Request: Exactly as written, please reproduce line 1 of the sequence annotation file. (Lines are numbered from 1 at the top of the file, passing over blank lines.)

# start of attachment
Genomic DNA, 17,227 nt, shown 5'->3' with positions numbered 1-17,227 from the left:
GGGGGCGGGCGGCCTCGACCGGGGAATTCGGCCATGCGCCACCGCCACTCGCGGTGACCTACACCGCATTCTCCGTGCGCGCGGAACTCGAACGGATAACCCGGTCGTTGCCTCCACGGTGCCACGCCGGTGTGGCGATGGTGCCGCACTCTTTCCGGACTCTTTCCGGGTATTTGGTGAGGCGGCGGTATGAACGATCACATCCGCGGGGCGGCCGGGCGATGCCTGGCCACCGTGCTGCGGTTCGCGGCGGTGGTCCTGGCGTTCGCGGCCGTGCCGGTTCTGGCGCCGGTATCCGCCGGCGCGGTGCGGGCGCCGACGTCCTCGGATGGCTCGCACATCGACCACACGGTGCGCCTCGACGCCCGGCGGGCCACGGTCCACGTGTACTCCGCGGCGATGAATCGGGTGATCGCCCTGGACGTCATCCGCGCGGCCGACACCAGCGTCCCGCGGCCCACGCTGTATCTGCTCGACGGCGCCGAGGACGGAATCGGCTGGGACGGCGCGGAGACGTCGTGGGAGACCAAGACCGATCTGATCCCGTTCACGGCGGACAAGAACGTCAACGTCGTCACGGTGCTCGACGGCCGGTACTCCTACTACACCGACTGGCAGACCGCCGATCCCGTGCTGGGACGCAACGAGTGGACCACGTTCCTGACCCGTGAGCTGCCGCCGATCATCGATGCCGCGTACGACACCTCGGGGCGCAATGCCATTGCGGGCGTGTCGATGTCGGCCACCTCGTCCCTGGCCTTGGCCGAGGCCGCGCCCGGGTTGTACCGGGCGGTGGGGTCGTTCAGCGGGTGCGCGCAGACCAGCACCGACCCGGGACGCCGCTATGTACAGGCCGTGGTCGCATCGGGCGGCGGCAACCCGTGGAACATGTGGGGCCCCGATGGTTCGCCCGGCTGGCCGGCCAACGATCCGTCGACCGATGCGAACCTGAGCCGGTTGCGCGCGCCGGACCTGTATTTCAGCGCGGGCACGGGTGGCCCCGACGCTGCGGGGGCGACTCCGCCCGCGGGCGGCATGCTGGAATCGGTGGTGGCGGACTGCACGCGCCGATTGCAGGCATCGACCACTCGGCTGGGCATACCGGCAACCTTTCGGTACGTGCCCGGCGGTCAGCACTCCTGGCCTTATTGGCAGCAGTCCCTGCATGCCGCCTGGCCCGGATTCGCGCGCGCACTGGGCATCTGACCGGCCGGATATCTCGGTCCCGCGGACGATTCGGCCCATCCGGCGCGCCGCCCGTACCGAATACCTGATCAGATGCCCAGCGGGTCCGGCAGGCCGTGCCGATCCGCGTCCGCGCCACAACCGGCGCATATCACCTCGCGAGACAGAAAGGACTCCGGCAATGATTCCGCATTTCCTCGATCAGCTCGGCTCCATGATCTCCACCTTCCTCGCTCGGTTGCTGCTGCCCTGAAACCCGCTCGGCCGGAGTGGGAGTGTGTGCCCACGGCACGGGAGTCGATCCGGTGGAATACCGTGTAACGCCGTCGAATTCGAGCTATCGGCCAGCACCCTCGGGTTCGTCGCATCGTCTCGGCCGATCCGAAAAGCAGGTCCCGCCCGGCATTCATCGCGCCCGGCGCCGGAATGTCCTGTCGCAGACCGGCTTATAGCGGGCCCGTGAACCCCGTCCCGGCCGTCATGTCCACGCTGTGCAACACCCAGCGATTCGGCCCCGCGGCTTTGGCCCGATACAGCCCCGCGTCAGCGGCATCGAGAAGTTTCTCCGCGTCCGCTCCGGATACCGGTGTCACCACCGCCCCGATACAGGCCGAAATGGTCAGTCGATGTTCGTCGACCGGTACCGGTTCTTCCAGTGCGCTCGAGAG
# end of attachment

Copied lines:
Genomic DNA, 17,227 nt, shown 5'->3' with positions numbered 1-17,227 from the left: